I’ve caught some of the headlines about the Philadelphia foster-care case that is going before the Supreme Court. It is obviously a fact, and an important one, that it is a religious-freedom case. That the Becket Fund for Religious Liberty is involved certainly makes that clear. But I think that we are going about it wrong if we talk about it exclusively in these terms.
“Anti-Christian onslaught,” I saw this morning. This should give us a little pause, even if that’s exactly what’s going on. This case exists because of ideology and because of intolerance of traditional views. The city of Philadelphia stopped its work with Catholic Social Services because of its opposition to Catholic doctrines. And it did so at the same time when it admitted to having a foster-care crisis, and needs more, not fewer, good people involved who foster for the right reasons and know what they are doing. People like those at Catholic Social Services, and the people they support.
In her book, It’s Dangerous to Believe: Religious Freedom and Its Enemies, Mary Eberstadt makes a plea to people of good will that is exactly where we need to be in regard to this Philadelphia case. The religious freedom of Sharonell Fulton and Catholic Social Services is not important to defend simply because you believe what they believe. Religious freedom is a right, an essential right, from which so much else flows. And in this particular case, innocent children are suffering. These are children who don’t have a lot of time for us to get our differences ironed out, something that likely won’t happen in most of our lifetimes. So let foster parents love, let them serve, and let them do the things government can’t do.
But here’s the thing I keep thinking about, having been around for many of these fights. I don’t think religious freedom is going to motivate people, broadly speaking, even if I wish it would. But these kids might. We need to be good stewards of religious liberty. But we also need these kids to have a chance. That’s why I like the KidsRightsNotFights approach. We don’t have to agree on even some fundamentals to agree not to mess with religious liberty, not only because it’s a fundamental right (which is really something I think we assume people are moved by in a way they are not), but also because it hurts vulnerable people when we aren’t vigorous about its defense.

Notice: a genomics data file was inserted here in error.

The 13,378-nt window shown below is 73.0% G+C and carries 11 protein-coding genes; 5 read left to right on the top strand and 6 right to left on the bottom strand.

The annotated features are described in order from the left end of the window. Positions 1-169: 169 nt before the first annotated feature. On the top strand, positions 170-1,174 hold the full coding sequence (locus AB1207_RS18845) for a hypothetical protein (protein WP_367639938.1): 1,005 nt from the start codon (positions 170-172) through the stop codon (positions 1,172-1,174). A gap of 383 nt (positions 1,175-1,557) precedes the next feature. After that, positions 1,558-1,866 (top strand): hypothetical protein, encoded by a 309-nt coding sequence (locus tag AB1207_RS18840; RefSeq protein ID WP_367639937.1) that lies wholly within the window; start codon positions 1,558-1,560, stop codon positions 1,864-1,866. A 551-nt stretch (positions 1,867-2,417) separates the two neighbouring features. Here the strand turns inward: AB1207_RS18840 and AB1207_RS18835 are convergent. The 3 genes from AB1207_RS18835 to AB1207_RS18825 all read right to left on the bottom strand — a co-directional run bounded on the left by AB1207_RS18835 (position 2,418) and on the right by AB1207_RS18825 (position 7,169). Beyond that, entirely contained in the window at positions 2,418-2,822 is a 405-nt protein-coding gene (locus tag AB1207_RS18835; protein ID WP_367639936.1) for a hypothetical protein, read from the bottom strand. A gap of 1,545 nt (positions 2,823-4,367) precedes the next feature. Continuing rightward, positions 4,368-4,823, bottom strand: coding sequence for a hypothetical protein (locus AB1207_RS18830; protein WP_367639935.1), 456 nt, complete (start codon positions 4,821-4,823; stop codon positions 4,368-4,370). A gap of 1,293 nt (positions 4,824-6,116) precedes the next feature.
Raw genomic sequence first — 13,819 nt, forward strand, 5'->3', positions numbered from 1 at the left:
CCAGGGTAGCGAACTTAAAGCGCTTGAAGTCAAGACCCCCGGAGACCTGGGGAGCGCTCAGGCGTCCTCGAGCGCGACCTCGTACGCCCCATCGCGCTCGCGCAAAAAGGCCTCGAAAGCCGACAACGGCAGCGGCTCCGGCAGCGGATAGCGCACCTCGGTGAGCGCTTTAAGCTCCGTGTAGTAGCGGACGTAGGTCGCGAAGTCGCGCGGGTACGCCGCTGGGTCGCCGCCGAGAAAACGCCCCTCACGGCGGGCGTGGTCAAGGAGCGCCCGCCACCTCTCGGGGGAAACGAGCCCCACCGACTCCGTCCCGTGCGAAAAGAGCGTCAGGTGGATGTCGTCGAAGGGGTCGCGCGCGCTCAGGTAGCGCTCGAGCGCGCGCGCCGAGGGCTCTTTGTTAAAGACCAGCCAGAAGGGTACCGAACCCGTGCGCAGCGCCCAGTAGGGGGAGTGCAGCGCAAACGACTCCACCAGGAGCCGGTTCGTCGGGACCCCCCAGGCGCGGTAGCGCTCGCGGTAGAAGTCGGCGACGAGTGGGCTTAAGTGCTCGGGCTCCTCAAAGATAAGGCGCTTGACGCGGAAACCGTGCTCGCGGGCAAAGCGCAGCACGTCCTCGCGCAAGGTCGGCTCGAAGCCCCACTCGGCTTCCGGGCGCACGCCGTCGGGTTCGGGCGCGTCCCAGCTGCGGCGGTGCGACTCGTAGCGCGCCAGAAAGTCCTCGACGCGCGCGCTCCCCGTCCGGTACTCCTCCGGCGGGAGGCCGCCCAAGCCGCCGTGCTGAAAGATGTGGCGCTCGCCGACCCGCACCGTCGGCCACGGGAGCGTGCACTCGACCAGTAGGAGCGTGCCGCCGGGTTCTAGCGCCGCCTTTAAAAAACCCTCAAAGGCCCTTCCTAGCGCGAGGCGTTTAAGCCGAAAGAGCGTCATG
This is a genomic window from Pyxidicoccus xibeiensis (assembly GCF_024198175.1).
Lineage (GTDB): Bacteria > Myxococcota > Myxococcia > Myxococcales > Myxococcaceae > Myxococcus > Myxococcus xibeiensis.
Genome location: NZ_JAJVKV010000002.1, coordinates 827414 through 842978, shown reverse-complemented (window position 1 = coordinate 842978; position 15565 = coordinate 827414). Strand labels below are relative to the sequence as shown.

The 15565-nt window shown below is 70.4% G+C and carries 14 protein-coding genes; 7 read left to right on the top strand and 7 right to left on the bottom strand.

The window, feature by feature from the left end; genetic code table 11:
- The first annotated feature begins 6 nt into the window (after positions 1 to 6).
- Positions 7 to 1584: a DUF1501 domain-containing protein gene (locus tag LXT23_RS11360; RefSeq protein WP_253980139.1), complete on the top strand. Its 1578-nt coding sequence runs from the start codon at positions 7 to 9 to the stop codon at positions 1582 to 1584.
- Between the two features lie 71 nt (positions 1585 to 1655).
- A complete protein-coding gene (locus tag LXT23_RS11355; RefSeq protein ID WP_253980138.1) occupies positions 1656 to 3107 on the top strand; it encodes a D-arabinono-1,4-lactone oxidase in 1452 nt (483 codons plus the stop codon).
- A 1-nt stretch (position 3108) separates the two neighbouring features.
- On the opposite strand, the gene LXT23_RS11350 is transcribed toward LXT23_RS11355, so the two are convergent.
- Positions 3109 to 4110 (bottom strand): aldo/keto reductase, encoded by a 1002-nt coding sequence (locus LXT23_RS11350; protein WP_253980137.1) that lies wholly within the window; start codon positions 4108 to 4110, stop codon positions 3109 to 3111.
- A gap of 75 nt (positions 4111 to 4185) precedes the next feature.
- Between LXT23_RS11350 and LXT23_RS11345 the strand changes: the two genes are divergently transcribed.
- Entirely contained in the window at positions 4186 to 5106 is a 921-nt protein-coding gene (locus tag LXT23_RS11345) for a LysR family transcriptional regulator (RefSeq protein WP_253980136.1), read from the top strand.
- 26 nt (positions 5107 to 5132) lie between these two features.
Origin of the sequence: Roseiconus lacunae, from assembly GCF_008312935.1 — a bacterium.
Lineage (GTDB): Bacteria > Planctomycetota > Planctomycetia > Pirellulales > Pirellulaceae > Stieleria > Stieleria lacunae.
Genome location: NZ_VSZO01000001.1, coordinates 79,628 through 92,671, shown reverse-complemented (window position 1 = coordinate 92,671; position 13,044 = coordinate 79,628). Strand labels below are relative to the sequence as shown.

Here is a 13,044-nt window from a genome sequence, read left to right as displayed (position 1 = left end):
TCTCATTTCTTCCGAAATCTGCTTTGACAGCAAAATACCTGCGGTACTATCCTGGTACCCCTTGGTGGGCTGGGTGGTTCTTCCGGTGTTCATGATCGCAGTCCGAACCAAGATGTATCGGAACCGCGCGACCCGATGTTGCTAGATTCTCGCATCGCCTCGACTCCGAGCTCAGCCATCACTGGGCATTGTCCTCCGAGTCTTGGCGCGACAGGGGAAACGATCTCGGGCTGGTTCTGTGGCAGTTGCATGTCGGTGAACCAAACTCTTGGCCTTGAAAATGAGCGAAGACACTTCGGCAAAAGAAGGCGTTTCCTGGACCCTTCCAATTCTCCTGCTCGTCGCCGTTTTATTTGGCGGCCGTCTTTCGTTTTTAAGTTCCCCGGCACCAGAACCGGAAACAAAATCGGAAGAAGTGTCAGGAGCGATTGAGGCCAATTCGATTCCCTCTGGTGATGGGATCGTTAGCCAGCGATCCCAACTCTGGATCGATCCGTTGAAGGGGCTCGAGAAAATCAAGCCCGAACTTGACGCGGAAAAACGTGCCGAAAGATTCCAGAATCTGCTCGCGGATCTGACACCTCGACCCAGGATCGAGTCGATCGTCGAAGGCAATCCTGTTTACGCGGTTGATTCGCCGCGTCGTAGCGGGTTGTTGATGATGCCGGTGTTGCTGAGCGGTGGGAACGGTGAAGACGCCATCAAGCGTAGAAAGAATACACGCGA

The following quote is from Eberstadt’s Dangerous to Believe, which I’d love to see republished with a title like A Plea to People of Good Will: Messing with Religious Liberty Will Hurt the Most Vulnerable the Most. My blurb would be: “This is not a right-wing obsession, people. Take a deep breath. Forgot everything you’ve seen of culture wars. Now let’s talk!”
In contests pitting the abject and downtrodden against the demands of secularist writ, the abject and downtrodden lose. If the poor can’t be made to serve the sexual revolution, the thinking seems to run, to hell with them.
A few years ago, a national leader on behalf of same-sex marriage, Jonathan Rauch, observed that “[i]f Catholic Charities doesn’t want to place children for adoption with same-sex “couples in Massachusetts but lots of other agencies will make the placement, we can live with that.” That reasonable idea — of religious citizens and their adversaries working together toward the common good of people beside themselves, even as they acknowledge their differences — has been sounded almost nowhere else on his side of the discussion.
Deep credal passions are at work here — and not just those of Christians. Otherwise, why would other people work so hard to accomplish goals that on the face of things are inexplicable and hurtful, like harassing and even closing charities that help poor people?
The answer is that they do not think what they do is deplorable. They believe they are in possession of a higher truth, and they fight to universalize it — to proselytize just as anyone else who believes himself charged with guardianship of the Truth seeks to do.
Beneath the clashes over Christian charities lies a massive tectonic shift in Western cultures generally. Whether you believe that Jesus Christ was the Son of God on earth, or believe instead that this story is the greatest lie that gullible humanity has ever been told, is immaterial. Surely, seeing the vehemence with which Christian charities are now attacked, people of reason can agree: the so-called culture wars are not about libertarian freedom versus religious unfreedom. They’re about a conflict between two rival faiths.
The story of the charities and why they are now under fire is not simply one of humanitarian consequence. It is also confirmation that in this cultural theater, as in others, two orthodoxies — summoning all the fealty and determination that only orthodoxies can — now compete. A new form of (mostly though not always) nonviolent religious war has been born between one group of believers following a creed whose outlines appeared two thousand years ago and an opposed group of believers following a secularist creed that has developed in the last half century following the technological shock of the Pill.
How they are ever to live together is among the most compelling questions in the West today.
We need to live together, and even work together. There are innocent children who have been wronged in life in the deepest of ways who need us to.